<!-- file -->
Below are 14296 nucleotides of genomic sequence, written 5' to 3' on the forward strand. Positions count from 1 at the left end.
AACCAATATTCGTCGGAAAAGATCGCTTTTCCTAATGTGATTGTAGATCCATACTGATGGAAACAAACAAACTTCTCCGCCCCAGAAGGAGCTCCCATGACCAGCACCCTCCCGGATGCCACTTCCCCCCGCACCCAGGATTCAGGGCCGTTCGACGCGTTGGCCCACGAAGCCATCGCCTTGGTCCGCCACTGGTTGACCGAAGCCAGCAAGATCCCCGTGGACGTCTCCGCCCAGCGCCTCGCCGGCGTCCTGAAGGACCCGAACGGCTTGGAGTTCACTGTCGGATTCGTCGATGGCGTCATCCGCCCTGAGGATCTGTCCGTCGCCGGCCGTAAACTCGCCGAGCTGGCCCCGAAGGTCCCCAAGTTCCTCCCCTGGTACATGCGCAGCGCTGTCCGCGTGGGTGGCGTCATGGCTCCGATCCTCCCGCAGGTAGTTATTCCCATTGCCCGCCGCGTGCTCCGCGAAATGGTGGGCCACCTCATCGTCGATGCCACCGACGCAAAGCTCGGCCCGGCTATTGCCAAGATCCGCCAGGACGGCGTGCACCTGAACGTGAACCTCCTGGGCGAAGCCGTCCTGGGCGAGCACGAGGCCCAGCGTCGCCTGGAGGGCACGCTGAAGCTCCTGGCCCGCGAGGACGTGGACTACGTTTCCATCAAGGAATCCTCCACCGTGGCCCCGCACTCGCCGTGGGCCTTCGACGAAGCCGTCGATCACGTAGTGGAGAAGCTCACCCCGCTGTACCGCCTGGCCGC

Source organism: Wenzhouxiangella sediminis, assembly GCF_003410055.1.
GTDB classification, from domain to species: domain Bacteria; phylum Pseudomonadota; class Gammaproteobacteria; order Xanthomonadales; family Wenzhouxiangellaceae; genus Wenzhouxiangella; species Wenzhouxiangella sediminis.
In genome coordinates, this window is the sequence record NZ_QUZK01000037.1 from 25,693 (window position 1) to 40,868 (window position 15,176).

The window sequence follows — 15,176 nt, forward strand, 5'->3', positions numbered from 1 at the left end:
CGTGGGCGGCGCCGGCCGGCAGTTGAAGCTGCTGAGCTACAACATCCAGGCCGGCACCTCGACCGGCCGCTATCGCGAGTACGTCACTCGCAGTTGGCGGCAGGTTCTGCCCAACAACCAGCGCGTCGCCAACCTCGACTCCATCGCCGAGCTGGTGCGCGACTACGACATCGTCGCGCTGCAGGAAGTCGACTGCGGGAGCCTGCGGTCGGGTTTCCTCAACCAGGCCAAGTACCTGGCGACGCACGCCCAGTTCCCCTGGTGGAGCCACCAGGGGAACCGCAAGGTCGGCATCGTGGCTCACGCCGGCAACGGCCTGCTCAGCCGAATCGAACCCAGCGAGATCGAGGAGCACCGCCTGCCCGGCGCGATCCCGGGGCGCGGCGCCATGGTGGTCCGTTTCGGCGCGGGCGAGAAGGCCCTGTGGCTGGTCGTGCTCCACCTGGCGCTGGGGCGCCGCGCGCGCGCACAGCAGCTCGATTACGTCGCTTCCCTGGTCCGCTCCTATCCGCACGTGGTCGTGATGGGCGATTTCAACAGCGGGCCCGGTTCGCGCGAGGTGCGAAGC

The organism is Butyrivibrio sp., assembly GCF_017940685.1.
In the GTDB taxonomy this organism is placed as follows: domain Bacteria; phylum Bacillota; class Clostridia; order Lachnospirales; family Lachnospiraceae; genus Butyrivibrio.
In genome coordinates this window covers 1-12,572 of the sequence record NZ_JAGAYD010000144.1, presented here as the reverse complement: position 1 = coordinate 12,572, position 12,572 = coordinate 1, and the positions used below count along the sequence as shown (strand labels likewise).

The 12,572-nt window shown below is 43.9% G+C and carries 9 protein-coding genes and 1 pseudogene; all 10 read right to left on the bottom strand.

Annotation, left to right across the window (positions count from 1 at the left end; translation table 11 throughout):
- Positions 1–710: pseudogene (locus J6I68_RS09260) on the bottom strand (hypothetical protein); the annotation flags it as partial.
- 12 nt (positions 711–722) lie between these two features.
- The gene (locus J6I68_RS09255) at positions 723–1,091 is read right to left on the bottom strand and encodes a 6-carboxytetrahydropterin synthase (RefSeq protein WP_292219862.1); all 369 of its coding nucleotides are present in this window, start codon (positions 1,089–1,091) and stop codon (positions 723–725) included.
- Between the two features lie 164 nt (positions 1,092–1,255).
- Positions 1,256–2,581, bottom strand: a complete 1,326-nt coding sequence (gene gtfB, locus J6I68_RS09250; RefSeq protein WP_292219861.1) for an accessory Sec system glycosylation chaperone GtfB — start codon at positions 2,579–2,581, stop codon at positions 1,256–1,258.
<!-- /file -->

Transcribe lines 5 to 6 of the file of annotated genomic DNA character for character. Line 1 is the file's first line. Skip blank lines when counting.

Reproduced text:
In genome coordinates, this window is the sequence record NZ_QUZK01000037.1 from 25,693 (window position 1) to 40,868 (window position 15,176).

The window sequence follows — 15,176 nt, forward strand, 5'->3', positions numbered from 1 at the left end: